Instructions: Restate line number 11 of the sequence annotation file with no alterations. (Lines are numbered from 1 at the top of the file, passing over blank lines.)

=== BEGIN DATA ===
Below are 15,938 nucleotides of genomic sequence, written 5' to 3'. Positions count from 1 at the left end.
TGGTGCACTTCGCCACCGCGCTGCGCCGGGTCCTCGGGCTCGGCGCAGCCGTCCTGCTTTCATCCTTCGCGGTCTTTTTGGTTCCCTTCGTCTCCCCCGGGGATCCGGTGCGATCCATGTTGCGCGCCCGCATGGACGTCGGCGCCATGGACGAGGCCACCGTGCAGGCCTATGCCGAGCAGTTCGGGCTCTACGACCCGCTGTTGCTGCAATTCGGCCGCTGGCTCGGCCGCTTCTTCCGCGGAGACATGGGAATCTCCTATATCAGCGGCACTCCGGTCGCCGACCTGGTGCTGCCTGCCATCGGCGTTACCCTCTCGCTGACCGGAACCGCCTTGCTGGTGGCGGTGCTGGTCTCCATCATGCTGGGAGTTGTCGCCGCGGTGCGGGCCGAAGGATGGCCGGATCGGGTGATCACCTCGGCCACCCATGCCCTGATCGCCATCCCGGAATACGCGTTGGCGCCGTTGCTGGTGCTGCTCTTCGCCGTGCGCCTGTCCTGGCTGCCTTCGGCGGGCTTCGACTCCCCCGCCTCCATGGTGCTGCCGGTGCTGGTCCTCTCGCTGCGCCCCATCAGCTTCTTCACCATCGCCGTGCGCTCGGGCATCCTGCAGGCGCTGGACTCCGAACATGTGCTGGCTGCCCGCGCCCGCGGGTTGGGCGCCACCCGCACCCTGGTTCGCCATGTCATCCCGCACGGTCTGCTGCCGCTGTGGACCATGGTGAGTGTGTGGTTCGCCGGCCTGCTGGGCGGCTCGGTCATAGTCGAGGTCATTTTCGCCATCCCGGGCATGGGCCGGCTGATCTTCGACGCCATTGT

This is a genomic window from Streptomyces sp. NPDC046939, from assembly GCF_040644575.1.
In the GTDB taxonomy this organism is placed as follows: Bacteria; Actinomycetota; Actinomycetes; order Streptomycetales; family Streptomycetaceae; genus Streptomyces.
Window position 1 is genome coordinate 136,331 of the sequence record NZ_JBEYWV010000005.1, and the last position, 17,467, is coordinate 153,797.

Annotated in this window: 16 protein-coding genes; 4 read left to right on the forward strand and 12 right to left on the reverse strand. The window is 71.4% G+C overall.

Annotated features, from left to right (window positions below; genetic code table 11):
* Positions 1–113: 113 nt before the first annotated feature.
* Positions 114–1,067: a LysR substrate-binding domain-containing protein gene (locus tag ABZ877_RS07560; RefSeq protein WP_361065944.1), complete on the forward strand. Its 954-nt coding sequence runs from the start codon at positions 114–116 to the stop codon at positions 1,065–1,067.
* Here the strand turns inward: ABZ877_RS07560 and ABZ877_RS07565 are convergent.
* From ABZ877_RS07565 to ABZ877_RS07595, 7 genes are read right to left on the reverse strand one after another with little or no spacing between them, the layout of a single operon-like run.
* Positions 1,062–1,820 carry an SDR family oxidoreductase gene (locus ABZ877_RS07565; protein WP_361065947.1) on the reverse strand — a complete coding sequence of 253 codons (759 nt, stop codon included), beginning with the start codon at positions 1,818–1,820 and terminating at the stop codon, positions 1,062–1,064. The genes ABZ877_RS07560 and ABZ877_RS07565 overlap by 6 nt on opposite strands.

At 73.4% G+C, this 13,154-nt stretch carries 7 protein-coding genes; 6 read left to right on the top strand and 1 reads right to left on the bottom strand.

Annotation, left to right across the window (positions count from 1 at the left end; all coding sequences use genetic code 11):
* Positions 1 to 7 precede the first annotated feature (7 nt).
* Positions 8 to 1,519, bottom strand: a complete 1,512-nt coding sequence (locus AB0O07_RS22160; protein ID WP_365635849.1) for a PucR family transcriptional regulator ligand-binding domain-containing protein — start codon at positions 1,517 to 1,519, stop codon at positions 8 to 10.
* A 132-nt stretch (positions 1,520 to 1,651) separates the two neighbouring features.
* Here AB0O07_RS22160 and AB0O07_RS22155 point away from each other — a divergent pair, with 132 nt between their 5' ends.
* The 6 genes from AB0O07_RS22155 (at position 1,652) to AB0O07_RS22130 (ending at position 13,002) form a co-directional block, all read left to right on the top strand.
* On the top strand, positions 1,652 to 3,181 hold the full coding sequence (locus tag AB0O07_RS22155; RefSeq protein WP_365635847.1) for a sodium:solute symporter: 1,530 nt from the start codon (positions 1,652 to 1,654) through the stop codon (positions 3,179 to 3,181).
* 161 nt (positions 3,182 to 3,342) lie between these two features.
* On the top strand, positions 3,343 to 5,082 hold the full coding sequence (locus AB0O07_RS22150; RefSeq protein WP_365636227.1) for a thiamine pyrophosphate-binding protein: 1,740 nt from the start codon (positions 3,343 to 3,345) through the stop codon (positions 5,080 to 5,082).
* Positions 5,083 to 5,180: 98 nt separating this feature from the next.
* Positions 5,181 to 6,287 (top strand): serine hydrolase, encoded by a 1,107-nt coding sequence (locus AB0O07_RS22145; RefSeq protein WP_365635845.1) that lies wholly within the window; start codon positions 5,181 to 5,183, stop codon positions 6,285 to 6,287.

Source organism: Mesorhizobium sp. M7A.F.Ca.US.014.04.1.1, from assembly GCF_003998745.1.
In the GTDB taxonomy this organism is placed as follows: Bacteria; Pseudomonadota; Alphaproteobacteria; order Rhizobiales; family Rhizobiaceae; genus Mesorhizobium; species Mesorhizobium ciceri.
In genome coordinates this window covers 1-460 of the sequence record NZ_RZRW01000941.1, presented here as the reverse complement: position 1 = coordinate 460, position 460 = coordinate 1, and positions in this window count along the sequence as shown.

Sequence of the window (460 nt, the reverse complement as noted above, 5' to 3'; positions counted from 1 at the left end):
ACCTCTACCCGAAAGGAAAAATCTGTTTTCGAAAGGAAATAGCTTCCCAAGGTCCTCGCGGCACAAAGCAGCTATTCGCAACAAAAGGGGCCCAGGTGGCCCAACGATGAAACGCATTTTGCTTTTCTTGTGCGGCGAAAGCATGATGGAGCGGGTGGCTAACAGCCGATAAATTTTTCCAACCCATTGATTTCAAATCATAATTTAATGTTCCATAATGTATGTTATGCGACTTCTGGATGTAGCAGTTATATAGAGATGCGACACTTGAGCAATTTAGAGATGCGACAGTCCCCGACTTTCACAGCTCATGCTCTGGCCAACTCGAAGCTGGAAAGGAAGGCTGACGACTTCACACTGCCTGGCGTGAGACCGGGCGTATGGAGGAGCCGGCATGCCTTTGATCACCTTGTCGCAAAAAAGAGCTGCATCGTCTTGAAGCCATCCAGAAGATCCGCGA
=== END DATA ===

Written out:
* From ABZ877_RS07565 to ABZ877_RS07595, 7 genes are read right to left on the reverse strand one after another with little or no spacing between them, the layout of a single operon-like run.